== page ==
Teach This Poem, though developed with a classroom in mind, can be easily adapted for remote-learning, hybrid-learning models, or in-person classes. Please see our suggestions for how to adapt this lesson for remote or blended learning. We have also noted suggestions when applicable and will continue to add to these suggestions online.

Featured Poem

Related Resource


Ella Fitzgerald's My Funny Valentine

Listen to Ella Fitzgerald’s “My Funny Valentine.”

Classroom Activities

The following activities and questions are designed to help your students use their noticing skills to move through the poem and develop their thinking about its meaning with confidence, using what they’ve noticed as evidence for their interpretations. Read more about the framework upon which these activities are based.

  1. Warm-up: (think, pair-share) Join with a partner and discuss why people send valentines. 

  2. Before Reading the Poem: Listen to Ella Fitzgerald’s “My Funny Valentine.” As you listen, what do you notice? What words or phrases stand out to you? 

  3. Reading the Poem: Read the poem “A Valentine” by Priscilla Jane Thompson silently. What do you notice about the poem? Annotate for any words or phrases that stand out to you or any questions you might have.

  4. Listening to the Poem (enlist two volunteers to read the poem aloud): Listen as the poem is read aloud twice, and write down any additional words and phrases that stand out to you. Or, you may opt to listen to audio of the poem.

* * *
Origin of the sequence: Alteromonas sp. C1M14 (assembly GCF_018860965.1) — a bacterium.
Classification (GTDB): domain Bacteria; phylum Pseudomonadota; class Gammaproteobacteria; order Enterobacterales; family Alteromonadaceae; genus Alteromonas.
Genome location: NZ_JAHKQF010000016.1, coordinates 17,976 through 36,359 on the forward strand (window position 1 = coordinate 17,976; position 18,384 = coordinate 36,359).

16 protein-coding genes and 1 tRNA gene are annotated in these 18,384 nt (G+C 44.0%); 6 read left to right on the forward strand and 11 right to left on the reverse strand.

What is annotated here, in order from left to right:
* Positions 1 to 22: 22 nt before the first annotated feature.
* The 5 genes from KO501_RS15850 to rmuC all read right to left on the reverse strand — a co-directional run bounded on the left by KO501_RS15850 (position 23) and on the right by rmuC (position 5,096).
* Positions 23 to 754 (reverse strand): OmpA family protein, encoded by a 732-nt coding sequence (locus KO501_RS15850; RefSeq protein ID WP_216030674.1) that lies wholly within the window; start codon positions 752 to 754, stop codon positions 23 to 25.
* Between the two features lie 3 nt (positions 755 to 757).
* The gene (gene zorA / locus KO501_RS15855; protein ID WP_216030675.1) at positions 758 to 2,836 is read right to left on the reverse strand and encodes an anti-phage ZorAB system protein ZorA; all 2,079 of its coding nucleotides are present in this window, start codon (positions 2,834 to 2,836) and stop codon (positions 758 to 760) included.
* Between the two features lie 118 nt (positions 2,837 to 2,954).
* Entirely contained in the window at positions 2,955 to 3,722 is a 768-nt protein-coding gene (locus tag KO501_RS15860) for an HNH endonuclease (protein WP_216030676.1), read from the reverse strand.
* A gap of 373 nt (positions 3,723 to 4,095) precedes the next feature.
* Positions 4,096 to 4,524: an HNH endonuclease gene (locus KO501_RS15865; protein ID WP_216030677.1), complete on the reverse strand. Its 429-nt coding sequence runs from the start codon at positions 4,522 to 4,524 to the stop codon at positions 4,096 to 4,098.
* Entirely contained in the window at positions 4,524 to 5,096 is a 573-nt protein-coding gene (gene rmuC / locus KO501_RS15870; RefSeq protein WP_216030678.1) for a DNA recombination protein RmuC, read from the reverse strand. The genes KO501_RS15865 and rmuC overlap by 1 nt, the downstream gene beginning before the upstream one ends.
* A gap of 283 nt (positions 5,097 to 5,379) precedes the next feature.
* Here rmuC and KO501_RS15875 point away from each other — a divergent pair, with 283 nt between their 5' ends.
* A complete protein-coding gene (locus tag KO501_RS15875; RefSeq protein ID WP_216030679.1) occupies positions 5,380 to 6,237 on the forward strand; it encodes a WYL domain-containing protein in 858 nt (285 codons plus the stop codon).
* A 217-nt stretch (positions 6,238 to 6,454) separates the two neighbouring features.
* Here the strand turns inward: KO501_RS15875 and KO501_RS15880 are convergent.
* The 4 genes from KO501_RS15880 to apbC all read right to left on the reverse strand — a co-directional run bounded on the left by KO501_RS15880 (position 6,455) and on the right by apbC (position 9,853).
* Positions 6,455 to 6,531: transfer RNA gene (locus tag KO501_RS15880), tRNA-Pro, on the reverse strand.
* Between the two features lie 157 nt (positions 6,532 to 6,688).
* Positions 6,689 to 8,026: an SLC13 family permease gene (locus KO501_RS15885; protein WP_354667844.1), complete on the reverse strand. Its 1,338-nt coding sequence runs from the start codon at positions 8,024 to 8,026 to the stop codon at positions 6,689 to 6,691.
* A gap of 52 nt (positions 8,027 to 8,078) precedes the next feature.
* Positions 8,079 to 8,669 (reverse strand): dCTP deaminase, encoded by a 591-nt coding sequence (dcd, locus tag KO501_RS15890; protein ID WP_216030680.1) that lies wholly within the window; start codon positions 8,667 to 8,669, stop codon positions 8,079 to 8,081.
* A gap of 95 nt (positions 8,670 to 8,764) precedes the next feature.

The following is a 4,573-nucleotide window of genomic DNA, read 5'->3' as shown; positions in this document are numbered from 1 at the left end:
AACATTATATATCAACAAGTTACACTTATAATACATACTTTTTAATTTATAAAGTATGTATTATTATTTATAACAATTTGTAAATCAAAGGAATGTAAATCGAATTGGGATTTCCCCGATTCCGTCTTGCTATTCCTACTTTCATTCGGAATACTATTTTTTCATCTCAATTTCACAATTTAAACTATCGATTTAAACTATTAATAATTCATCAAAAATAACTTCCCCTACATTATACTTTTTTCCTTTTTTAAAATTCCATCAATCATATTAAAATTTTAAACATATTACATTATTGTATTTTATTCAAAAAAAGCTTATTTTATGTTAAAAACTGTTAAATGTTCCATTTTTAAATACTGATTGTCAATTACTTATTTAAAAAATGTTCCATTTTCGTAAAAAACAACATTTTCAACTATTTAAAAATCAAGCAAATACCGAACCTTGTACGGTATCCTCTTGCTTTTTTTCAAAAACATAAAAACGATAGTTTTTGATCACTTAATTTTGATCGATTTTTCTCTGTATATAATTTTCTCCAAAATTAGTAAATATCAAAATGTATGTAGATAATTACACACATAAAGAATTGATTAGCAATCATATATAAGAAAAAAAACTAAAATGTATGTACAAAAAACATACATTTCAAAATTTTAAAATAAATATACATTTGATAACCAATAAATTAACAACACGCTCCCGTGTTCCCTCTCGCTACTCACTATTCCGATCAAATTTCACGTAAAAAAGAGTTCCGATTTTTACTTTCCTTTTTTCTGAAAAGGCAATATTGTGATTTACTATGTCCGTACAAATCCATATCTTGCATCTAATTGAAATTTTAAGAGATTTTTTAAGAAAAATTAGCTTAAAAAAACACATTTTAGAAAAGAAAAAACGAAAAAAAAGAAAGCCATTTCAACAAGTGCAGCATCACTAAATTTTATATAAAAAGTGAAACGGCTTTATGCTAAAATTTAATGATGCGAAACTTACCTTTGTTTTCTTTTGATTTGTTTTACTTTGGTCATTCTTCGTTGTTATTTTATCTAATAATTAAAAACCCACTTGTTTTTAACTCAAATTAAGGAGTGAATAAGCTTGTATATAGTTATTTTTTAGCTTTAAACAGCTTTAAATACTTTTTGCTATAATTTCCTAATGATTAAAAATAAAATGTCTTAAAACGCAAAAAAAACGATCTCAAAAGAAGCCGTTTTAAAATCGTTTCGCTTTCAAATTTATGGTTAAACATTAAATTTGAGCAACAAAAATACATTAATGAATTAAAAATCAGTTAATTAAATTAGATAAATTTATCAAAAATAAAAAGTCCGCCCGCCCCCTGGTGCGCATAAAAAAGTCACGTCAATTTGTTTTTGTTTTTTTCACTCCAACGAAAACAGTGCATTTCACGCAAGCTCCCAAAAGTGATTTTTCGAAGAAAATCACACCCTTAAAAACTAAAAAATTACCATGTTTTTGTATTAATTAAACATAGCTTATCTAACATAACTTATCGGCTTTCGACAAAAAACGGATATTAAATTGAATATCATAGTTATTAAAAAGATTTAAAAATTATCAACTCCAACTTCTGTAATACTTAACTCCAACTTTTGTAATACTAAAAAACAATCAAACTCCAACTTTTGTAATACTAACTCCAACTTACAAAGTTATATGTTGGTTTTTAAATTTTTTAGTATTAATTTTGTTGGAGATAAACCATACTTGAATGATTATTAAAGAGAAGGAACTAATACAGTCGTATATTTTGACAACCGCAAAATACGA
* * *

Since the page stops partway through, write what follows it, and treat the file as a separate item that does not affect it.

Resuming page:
5. Small-group Discussion: Share what you noticed in the poem with a small group of students. Based on the details you just shared with your small group and your activities from the beginning of class, what is the relationship between the speaker and the beloved? How do you know? 

  6. Whole-class Discussion: What does the poem say about love? What might the following lines mean? “Fathom her heart, that seems to me, cold, / Trouble her bosom, as mine, / Let it be mutual, this that I crave, / Her ‘yes’ for a valentine.” 

  7. Extension for Grades 7-8: Write a response from the beloved to the speaker. What needs to be said? Or, write your own Valentine’s Day-inspired poem. Read more love poems.

  8. Extension for Grades 9-12: Read through additional love poems. With your class, create an anthology of love poems. Include at least three poems. Then, be prepared to share why you added each poem. 

More Context for Teachers

"Poets, whose power is in part to translate great emotions into memorable language, have always written about love," said Jennifer Benka, executive director of the Academy. "And on the occasion dedicated to celebrating the bonds between us, there's not a better gift than a love poem." Find more poems to share for Valentine’s Day.

Poetry Glossary

This week’s poetic term is saudade, a Portuguese term expressing nostalgia or yearning for something that might have been. Read more.